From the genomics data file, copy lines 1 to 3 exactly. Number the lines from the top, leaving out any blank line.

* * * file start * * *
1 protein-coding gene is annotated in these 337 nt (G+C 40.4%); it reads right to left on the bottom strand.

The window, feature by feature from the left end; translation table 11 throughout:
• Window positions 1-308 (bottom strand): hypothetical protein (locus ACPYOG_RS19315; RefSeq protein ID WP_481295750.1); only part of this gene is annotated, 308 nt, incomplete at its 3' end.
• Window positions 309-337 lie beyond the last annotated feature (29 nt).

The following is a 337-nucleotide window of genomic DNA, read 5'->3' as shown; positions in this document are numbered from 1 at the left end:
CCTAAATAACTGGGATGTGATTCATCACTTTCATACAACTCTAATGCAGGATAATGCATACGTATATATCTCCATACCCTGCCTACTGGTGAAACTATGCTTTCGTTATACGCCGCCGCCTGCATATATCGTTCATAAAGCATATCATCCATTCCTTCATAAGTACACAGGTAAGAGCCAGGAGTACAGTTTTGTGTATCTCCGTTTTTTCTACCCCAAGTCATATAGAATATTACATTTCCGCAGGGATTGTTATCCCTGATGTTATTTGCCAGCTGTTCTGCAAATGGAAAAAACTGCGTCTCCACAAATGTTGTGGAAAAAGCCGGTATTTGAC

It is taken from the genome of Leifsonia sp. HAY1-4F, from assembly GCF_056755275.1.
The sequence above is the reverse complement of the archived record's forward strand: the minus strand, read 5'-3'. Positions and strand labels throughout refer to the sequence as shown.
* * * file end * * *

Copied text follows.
1 protein-coding gene is annotated in these 337 nt (G+C 40.4%); it reads right to left on the bottom strand.

The window, feature by feature from the left end; translation table 11 throughout:
• Window positions 1-308 (bottom strand): hypothetical protein (locus ACPYOG_RS19315; RefSeq protein ID WP_481295750.1); only part of this gene is annotated, 308 nt, incomplete at its 3' end.